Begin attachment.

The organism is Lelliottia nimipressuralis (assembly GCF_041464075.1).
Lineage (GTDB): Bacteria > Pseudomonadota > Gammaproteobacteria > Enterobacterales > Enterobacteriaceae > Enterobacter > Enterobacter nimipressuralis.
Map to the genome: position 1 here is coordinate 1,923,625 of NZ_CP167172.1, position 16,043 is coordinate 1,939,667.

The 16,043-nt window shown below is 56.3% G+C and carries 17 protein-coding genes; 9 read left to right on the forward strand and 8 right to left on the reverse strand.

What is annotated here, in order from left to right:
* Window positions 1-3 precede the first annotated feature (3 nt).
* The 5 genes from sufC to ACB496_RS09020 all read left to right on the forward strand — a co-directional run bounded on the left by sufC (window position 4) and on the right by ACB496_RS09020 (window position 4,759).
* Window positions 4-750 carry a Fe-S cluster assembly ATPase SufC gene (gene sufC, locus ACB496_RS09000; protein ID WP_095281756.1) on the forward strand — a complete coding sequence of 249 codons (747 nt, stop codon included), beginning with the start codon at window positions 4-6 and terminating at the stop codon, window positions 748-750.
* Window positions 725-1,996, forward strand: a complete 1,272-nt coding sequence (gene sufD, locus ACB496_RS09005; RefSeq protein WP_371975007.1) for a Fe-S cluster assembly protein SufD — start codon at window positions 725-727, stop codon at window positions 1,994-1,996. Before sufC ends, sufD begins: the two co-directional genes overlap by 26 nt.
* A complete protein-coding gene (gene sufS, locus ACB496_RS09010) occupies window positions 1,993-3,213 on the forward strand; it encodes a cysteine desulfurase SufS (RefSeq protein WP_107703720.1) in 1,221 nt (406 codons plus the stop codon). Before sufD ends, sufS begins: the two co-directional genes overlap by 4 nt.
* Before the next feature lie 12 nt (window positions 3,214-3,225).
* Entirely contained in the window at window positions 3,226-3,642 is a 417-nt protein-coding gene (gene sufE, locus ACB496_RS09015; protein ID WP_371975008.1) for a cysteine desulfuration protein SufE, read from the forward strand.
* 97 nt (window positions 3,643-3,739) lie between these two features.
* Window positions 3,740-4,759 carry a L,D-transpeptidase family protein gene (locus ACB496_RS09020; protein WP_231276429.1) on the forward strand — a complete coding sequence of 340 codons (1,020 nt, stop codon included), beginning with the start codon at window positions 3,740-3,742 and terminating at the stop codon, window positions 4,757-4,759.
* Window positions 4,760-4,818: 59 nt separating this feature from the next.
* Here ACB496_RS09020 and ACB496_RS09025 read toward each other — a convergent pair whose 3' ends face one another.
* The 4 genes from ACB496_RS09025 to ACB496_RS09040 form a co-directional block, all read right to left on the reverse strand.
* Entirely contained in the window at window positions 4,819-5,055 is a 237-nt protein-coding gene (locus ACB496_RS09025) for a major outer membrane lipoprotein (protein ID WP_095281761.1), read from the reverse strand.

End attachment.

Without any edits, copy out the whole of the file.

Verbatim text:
The organism is Lelliottia nimipressuralis (assembly GCF_041464075.1).
Lineage (GTDB): Bacteria > Pseudomonadota > Gammaproteobacteria > Enterobacterales > Enterobacteriaceae > Enterobacter > Enterobacter nimipressuralis.
Map to the genome: position 1 here is coordinate 1,923,625 of NZ_CP167172.1, position 16,043 is coordinate 1,939,667.

The 16,043-nt window shown below is 56.3% G+C and carries 17 protein-coding genes; 9 read left to right on the forward strand and 8 right to left on the reverse strand.

What is annotated here, in order from left to right:
* Window positions 1-3 precede the first annotated feature (3 nt).
* The 5 genes from sufC to ACB496_RS09020 all read left to right on the forward strand — a co-directional run bounded on the left by sufC (window position 4) and on the right by ACB496_RS09020 (window position 4,759).
* Window positions 4-750 carry a Fe-S cluster assembly ATPase SufC gene (gene sufC, locus ACB496_RS09000; protein ID WP_095281756.1) on the forward strand — a complete coding sequence of 249 codons (747 nt, stop codon included), beginning with the start codon at window positions 4-6 and terminating at the stop codon, window positions 748-750.
* Window positions 725-1,996, forward strand: a complete 1,272-nt coding sequence (gene sufD, locus ACB496_RS09005; RefSeq protein WP_371975007.1) for a Fe-S cluster assembly protein SufD — start codon at window positions 725-727, stop codon at window positions 1,994-1,996. Before sufC ends, sufD begins: the two co-directional genes overlap by 26 nt.
* A complete protein-coding gene (gene sufS, locus ACB496_RS09010) occupies window positions 1,993-3,213 on the forward strand; it encodes a cysteine desulfurase SufS (RefSeq protein WP_107703720.1) in 1,221 nt (406 codons plus the stop codon). Before sufD ends, sufS begins: the two co-directional genes overlap by 4 nt.
* Before the next feature lie 12 nt (window positions 3,214-3,225).
* Entirely contained in the window at window positions 3,226-3,642 is a 417-nt protein-coding gene (gene sufE, locus ACB496_RS09015; protein ID WP_371975008.1) for a cysteine desulfuration protein SufE, read from the forward strand.
* 97 nt (window positions 3,643-3,739) lie between these two features.
* Window positions 3,740-4,759 carry a L,D-transpeptidase family protein gene (locus ACB496_RS09020; protein WP_231276429.1) on the forward strand — a complete coding sequence of 340 codons (1,020 nt, stop codon included), beginning with the start codon at window positions 3,740-3,742 and terminating at the stop codon, window positions 4,757-4,759.
* Window positions 4,760-4,818: 59 nt separating this feature from the next.
* Here ACB496_RS09020 and ACB496_RS09025 read toward each other — a convergent pair whose 3' ends face one another.
* The 4 genes from ACB496_RS09025 to ACB496_RS09040 form a co-directional block, all read right to left on the reverse strand.
* Entirely contained in the window at window positions 4,819-5,055 is a 237-nt protein-coding gene (locus ACB496_RS09025) for a major outer membrane lipoprotein (protein ID WP_095281761.1), read from the reverse strand.